This year's contest between President Barack Obama and his Republican opponent for the White House headlines Election 2012 but Nevadans will be asked to settle numerous other crucial races in November.
Statewide attention will be focused on the effort by Republican Sen. Dean Heller to retain his seat against Rep. Shelley Berkley, a veteran Democrat. Their battle for a six-year term will have national ramifications because of the slim majority the Democrats hold in the Senate.
This will also be the first year that Nevada will have four House races, each for two-year terms. In the heavily Democratic 1st Congressional District, the seat being vacated by Berkley, the race is shaping up as a battle between Democrats Dina Titus, a former congresswoman and state Senate minority leader, and state Sen. Ruben Kihuen. Possible Republican challengers include former naval officer Chris Edwards and elementary school principal Miguel Rodrigues.
Another Republican, Rep. Joe Heck, is looking to retain his position in the 3rd Congressional District but could face a stiff challenge from Assembly Speaker John Oceguera, a Democrat. Another Democrat linked to that race is businessman James Haning II.
Voters in Clark County will choose winners in nine state senate contests and 31 Assembly races. Democrats hold advantages of 11-10 in the state Senate and 26-16 in the Assembly, meaning they would have to pick up three seats in the Senate and two in the Assembly to have veto-proof majorities in any battles with Republican Gov. Brian Sandoval. Conversely, Republicans need to gain only one Senate seat to take control of the Nevada Legislature's upper chamber.
Four seats apiece on the Clark County Commission and Clark County School District Board will be up for grabs, as will a two-year unexpired term for district attorney. Voters will also have a say in three races each for Nevada's Board of Regents and State Board of Education.
Nevada Supreme Court Justices Michael Cherry, Michael Douglas and Nancy Saitta are running unopposed for new six-year terms. But county voters will choose between incumbent District Court Judge Carolyn Ellsworth and challenger Phung Jefferson in Department 5 and will decide among incumbent District Court Judge Jerry Tao and opponents John Eccles and Chris Rasmussen in Department 20. Both of those contests are for two-year unexpired terms.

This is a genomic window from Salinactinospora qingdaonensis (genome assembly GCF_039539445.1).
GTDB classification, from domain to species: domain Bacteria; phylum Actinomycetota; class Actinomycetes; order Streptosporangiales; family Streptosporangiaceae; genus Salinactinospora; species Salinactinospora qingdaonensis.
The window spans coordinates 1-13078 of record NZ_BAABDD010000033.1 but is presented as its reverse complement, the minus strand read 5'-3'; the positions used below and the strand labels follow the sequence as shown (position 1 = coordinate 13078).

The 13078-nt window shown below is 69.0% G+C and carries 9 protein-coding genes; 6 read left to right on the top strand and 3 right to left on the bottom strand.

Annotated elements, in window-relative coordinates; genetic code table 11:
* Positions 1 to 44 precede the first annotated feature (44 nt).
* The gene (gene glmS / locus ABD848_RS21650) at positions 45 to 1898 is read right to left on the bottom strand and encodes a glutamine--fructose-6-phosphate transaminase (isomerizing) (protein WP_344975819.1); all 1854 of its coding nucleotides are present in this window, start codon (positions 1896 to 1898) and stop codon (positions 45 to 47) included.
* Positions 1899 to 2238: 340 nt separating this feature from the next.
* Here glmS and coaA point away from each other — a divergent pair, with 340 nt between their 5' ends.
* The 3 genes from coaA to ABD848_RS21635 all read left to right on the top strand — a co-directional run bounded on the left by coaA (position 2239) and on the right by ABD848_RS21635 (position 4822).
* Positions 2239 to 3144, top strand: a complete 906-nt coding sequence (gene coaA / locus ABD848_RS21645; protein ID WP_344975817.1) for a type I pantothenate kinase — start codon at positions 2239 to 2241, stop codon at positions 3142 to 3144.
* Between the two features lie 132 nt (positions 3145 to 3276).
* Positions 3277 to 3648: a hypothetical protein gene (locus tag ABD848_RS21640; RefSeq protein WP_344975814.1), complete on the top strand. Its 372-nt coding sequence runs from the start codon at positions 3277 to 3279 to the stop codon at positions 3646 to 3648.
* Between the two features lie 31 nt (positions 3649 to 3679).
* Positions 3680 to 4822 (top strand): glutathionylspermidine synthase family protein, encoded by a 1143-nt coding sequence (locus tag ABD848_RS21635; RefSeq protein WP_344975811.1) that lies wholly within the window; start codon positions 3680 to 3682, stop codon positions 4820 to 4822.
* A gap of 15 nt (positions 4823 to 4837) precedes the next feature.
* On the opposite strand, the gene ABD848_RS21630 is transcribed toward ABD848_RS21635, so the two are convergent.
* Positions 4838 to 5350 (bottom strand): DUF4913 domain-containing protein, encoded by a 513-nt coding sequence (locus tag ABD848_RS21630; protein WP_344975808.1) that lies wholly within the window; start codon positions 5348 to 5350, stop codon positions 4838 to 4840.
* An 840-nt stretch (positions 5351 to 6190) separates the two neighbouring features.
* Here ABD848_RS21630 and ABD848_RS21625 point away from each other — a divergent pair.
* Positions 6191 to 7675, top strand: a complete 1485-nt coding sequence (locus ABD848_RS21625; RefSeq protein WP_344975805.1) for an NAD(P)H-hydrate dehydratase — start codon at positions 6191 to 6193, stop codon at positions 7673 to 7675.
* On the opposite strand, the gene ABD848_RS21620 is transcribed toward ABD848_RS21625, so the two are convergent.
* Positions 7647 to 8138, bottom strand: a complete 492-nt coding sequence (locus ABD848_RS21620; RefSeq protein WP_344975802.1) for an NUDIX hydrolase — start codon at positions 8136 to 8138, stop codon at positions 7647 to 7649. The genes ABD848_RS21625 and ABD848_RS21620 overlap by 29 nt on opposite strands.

Attention remains focused on Feb.4, when Nevada's Republicans will hold statewide presidential caucuses. Nevada will be the first western state to weigh in on the Republican choice to face Obama in November.
Here's a look at other important dates on Nevada's election calendar:
March 5 -- First day for candidate filing in non-judicial races.
March 16 -- Last day for candidate filing in non-judicial races.
March 27 -- Last day for non-judicial candidates to withdraw.
May 12 -- Last day to register to vote by mail for primary election.
May 22 -- Last day to register to vote in person for primary election.
May 26 -- Early voting for the primary election begins.
June 5 -- Last day a person can request in writing absent voter ballot for primary election.
June 8 -- Last day of early voting for primary election.
June 12 -- Primary election.
June 19 -- Last day to submit petition to the county clerk or registrar of voters for a state referendum or to amend the state constitution.
June 29 -- Last day to file a county referendum petition with the county clerk for signature verification.
Aug. 10 -- Last day for independent candidates to file for presidential race.
Sept. 4 -- Last day for minor party candidates to file for presidential race.
Oct. 7 -- Last day to register to vote by mail for general election.
Oct. 16 -- Last day to register to vote in person for general election.
Oct. 20 -- Early voting for general election begins.
Oct. 30 -- Last day a person can request in writing an absent voter ballot for the general election.
Nov. 2 -- Last day of early voting for general election.
Nov. 6 -- General election.